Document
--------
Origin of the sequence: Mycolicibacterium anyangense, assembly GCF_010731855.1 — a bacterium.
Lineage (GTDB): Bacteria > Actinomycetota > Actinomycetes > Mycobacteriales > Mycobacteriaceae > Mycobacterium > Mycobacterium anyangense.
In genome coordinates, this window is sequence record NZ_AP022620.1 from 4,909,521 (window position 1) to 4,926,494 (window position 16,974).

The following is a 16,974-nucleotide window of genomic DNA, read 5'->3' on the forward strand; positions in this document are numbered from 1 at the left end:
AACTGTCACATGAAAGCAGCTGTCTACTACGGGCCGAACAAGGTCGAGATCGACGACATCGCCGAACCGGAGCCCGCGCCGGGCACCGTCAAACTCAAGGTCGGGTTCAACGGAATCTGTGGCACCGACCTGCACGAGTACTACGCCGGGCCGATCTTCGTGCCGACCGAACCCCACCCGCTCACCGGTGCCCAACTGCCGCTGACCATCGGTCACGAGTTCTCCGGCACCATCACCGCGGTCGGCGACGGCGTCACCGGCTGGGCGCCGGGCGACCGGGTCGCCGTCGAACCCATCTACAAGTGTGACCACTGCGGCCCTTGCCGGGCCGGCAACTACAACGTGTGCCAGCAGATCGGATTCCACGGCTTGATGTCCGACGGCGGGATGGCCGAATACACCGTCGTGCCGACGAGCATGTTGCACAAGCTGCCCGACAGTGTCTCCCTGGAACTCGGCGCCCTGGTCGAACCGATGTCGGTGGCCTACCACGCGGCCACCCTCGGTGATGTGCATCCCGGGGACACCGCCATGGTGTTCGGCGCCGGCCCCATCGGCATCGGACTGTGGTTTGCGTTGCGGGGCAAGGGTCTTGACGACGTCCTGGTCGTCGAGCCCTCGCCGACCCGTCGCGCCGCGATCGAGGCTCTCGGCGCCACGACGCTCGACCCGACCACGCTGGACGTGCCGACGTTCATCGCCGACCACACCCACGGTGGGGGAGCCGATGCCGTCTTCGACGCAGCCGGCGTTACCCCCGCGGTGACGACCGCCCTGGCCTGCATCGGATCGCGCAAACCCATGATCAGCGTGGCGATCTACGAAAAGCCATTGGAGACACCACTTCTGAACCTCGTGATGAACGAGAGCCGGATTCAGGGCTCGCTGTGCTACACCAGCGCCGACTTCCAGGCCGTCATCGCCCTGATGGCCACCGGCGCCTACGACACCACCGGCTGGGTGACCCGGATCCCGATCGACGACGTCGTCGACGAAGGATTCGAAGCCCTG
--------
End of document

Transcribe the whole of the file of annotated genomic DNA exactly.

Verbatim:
Origin of the sequence: Mycolicibacterium anyangense, assembly GCF_010731855.1 — a bacterium.
Lineage (GTDB): Bacteria > Actinomycetota > Actinomycetes > Mycobacteriales > Mycobacteriaceae > Mycobacterium > Mycobacterium anyangense.
In genome coordinates, this window is sequence record NZ_AP022620.1 from 4,909,521 (window position 1) to 4,926,494 (window position 16,974).

The following is a 16,974-nucleotide window of genomic DNA, read 5'->3' on the forward strand; positions in this document are numbered from 1 at the left end:
AACTGTCACATGAAAGCAGCTGTCTACTACGGGCCGAACAAGGTCGAGATCGACGACATCGCCGAACCGGAGCCCGCGCCGGGCACCGTCAAACTCAAGGTCGGGTTCAACGGAATCTGTGGCACCGACCTGCACGAGTACTACGCCGGGCCGATCTTCGTGCCGACCGAACCCCACCCGCTCACCGGTGCCCAACTGCCGCTGACCATCGGTCACGAGTTCTCCGGCACCATCACCGCGGTCGGCGACGGCGTCACCGGCTGGGCGCCGGGCGACCGGGTCGCCGTCGAACCCATCTACAAGTGTGACCACTGCGGCCCTTGCCGGGCCGGCAACTACAACGTGTGCCAGCAGATCGGATTCCACGGCTTGATGTCCGACGGCGGGATGGCCGAATACACCGTCGTGCCGACGAGCATGTTGCACAAGCTGCCCGACAGTGTCTCCCTGGAACTCGGCGCCCTGGTCGAACCGATGTCGGTGGCCTACCACGCGGCCACCCTCGGTGATGTGCATCCCGGGGACACCGCCATGGTGTTCGGCGCCGGCCCCATCGGCATCGGACTGTGGTTTGCGTTGCGGGGCAAGGGTCTTGACGACGTCCTGGTCGTCGAGCCCTCGCCGACCCGTCGCGCCGCGATCGAGGCTCTCGGCGCCACGACGCTCGACCCGACCACGCTGGACGTGCCGACGTTCATCGCCGACCACACCCACGGTGGGGGAGCCGATGCCGTCTTCGACGCAGCCGGCGTTACCCCCGCGGTGACGACCGCCCTGGCCTGCATCGGATCGCGCAAACCCATGATCAGCGTGGCGATCTACGAAAAGCCATTGGAGACACCACTTCTGAACCTCGTGATGAACGAGAGCCGGATTCAGGGCTCGCTGTGCTACACCAGCGCCGACTTCCAGGCCGTCATCGCCCTGATGGCCACCGGCGCCTACGACACCACCGGCTGGGTGACCCGGATCCCGATCGACGACGTCGTCGACGAAGGATTCGAAGCCCTG